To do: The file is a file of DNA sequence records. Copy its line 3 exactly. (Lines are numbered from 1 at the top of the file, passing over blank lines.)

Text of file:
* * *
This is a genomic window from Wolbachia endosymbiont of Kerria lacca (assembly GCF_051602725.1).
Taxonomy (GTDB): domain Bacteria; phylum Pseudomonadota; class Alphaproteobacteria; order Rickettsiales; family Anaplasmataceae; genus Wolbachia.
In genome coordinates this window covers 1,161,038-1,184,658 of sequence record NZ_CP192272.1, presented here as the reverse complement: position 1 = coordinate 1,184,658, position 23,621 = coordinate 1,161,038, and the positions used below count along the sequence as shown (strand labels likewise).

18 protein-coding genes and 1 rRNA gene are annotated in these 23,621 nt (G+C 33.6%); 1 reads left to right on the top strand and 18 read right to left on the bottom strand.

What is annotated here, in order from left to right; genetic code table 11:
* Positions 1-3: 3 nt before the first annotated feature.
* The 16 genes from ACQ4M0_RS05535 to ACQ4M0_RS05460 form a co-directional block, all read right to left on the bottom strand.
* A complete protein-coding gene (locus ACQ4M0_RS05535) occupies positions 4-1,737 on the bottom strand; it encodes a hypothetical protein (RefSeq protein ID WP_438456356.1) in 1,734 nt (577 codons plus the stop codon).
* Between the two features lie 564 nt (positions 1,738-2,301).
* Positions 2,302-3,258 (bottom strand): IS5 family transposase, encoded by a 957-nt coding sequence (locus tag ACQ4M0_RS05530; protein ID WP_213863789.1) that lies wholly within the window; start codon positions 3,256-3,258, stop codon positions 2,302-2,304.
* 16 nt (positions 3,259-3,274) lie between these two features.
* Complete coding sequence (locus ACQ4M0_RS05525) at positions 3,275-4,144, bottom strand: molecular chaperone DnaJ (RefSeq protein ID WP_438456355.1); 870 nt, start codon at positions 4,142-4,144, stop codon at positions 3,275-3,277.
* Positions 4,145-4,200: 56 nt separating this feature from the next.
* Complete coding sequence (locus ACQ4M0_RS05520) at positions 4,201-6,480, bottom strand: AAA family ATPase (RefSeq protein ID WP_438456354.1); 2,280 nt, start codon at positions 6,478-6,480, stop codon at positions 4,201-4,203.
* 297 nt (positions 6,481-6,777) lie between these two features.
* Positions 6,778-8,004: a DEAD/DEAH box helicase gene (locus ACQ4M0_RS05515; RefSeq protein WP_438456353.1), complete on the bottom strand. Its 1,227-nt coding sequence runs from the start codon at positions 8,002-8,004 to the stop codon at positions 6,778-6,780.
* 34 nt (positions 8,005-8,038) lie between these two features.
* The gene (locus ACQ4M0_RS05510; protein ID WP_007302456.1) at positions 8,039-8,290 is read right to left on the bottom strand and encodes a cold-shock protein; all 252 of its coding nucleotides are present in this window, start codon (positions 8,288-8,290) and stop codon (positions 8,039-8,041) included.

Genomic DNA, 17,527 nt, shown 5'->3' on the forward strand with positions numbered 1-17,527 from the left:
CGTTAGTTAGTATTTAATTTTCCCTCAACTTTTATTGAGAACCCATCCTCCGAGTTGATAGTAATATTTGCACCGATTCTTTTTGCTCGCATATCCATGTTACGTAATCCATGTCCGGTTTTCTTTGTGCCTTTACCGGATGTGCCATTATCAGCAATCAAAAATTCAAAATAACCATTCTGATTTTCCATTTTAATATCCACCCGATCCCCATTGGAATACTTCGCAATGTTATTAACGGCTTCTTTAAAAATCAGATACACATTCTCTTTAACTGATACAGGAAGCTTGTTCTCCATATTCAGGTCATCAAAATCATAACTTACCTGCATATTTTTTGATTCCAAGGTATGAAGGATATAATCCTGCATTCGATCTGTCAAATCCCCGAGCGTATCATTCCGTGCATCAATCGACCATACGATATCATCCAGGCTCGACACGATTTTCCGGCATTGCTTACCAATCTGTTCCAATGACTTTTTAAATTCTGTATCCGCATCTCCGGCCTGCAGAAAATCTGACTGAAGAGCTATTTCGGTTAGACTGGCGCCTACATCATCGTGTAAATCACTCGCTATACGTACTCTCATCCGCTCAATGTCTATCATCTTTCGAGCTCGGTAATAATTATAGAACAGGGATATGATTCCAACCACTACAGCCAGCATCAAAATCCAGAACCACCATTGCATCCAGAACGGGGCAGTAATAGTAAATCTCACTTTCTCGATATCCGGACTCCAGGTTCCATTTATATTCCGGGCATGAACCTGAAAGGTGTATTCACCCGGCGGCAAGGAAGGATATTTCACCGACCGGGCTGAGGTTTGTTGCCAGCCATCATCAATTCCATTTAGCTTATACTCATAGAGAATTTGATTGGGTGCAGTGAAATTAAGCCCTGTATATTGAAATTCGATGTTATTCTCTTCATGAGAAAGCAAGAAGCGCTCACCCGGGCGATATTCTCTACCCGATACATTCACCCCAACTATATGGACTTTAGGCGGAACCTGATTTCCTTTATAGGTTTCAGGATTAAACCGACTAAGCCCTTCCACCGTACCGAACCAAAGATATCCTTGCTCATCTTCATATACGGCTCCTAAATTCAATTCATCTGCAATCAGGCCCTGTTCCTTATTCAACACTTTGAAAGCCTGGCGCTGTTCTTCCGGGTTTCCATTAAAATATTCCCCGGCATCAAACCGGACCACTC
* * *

In genome coordinates this window covers 1,161,038-1,184,658 of sequence record NZ_CP192272.1, presented here as the reverse complement: position 1 = coordinate 1,184,658, position 23,621 = coordinate 1,161,038, and the positions used below count along the sequence as shown (strand labels likewise).